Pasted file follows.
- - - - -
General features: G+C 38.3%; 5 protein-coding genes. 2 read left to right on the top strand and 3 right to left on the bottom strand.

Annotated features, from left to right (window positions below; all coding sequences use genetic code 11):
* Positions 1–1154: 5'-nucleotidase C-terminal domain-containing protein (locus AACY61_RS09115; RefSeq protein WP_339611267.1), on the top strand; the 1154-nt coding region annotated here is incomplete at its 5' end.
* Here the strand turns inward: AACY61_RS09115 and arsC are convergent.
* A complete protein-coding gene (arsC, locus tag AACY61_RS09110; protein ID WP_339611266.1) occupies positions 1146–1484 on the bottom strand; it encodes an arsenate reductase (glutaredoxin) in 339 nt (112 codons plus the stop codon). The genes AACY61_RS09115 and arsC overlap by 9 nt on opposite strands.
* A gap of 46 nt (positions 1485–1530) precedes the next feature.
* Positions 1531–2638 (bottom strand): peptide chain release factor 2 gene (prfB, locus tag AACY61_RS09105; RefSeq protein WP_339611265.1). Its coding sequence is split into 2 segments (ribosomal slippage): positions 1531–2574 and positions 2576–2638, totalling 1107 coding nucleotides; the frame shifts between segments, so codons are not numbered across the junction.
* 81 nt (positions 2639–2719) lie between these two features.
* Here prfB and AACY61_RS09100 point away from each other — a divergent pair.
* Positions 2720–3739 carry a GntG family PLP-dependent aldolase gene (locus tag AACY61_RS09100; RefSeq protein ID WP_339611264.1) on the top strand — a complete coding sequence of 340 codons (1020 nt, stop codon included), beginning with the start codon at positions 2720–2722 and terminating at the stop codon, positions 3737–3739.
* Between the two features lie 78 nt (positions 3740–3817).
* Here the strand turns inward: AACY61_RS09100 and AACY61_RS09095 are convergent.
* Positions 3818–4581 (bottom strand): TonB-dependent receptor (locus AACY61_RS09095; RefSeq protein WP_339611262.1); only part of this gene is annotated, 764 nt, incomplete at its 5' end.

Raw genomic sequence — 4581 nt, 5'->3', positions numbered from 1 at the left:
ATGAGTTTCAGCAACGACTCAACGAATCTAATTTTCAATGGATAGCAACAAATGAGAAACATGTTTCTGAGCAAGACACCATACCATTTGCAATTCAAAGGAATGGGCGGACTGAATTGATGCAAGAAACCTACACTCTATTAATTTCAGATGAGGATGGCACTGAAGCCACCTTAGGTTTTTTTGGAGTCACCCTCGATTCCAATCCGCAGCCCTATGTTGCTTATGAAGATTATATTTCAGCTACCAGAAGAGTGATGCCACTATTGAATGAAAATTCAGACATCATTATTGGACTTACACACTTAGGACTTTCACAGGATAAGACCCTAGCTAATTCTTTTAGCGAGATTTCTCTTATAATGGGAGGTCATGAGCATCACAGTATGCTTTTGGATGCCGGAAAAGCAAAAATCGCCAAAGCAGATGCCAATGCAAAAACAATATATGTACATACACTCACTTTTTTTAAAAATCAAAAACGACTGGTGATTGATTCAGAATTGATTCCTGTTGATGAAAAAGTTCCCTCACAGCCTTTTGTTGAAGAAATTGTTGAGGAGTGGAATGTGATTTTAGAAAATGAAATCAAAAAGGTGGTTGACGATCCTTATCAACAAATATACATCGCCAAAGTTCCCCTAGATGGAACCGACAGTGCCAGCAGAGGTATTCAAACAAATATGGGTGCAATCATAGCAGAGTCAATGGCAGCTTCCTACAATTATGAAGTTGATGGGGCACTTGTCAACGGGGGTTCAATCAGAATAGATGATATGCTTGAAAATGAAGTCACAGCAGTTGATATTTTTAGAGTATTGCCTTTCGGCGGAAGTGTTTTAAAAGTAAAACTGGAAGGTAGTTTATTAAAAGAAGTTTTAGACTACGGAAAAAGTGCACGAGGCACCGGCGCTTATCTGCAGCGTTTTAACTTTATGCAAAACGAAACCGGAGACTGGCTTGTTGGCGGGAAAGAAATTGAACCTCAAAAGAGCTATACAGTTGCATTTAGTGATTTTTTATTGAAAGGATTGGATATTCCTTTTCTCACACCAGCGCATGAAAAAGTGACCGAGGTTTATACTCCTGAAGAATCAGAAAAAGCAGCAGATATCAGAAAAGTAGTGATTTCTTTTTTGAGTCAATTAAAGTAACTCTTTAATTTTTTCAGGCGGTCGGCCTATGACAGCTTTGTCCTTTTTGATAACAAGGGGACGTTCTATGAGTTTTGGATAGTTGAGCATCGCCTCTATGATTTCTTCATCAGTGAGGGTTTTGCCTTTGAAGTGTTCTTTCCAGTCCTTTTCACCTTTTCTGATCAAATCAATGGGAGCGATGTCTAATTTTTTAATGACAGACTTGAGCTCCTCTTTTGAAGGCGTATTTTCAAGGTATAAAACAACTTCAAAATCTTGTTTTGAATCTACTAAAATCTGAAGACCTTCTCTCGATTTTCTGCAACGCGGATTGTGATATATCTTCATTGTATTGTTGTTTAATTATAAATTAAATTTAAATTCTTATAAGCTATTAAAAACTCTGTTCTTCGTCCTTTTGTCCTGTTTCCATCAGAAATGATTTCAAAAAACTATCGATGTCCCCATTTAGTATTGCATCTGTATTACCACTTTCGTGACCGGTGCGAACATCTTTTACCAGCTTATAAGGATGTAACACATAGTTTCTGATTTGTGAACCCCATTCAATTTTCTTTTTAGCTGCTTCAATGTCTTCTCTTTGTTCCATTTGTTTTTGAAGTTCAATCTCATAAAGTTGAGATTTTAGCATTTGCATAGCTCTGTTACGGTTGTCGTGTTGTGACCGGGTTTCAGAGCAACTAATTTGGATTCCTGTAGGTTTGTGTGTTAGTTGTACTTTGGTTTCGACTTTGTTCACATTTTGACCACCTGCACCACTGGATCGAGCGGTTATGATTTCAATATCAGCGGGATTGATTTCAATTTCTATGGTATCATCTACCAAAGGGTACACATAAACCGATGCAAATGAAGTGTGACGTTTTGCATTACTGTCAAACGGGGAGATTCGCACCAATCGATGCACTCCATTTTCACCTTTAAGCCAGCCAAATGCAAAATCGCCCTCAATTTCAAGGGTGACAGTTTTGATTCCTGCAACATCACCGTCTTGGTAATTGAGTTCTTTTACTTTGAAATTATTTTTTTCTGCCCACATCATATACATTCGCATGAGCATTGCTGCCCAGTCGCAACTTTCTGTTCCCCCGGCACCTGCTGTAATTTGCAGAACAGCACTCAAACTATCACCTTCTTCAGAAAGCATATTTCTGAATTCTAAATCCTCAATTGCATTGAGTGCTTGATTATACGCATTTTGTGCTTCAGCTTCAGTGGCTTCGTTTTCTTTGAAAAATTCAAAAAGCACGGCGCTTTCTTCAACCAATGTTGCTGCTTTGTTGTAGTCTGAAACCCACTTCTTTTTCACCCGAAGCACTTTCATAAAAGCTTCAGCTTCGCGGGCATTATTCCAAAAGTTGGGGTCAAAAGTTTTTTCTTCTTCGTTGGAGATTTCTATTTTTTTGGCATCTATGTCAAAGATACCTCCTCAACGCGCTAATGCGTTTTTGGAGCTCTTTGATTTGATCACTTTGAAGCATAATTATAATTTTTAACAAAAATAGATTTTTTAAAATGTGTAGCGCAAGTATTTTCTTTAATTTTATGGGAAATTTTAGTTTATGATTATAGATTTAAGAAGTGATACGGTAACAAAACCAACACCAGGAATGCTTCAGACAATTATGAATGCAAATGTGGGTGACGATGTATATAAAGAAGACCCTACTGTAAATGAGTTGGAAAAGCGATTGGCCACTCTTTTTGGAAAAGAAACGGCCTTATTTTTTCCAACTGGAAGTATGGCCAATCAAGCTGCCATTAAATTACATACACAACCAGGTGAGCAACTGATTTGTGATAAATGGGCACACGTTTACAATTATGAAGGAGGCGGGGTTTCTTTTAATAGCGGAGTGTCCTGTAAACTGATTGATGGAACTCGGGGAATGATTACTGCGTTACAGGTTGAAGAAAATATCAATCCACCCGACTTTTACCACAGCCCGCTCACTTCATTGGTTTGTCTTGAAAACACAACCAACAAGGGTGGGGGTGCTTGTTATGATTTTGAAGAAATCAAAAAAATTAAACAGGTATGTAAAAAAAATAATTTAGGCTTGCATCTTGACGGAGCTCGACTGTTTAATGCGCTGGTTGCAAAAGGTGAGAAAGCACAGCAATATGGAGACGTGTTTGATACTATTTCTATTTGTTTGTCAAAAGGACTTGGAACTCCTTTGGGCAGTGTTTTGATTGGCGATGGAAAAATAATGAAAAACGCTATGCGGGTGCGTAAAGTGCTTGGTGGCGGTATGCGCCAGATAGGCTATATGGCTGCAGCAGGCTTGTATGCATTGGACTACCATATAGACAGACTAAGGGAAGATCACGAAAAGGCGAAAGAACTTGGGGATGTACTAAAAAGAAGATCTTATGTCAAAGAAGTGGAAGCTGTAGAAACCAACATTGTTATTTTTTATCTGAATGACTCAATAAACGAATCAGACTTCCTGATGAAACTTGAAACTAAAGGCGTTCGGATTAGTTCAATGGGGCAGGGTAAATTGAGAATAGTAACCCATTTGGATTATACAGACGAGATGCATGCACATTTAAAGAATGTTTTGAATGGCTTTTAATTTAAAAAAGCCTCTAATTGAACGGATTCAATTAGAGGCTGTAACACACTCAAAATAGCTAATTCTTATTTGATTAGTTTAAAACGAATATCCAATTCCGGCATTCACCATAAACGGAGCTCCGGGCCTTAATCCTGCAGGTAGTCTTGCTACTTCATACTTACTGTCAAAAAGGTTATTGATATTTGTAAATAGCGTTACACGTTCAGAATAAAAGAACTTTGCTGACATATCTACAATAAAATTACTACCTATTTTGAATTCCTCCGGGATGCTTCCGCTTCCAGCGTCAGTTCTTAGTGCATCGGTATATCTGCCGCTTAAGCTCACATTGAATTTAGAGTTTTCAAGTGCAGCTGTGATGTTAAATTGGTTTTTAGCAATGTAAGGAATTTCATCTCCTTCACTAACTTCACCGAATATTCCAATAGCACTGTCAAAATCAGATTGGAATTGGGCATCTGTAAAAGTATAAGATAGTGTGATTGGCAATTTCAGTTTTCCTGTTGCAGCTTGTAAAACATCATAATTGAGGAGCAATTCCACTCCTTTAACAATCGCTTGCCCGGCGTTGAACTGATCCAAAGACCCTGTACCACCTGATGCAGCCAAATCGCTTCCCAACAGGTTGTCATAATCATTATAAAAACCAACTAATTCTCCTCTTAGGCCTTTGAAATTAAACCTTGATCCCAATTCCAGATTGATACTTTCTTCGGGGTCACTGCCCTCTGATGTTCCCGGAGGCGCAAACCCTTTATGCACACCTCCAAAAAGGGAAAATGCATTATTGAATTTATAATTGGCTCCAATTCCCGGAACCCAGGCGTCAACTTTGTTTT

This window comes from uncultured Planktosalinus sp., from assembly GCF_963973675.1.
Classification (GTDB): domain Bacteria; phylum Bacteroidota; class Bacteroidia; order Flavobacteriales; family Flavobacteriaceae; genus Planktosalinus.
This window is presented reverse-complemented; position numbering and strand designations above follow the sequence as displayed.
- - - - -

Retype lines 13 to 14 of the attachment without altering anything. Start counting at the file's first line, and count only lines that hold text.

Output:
* Positions 3818–4581 (bottom strand): TonB-dependent receptor (locus AACY61_RS09095; RefSeq protein WP_339611262.1); only part of this gene is annotated, 764 nt, incomplete at its 5' end.

Raw genomic sequence — 4581 nt, 5'->3', positions numbered from 1 at the left: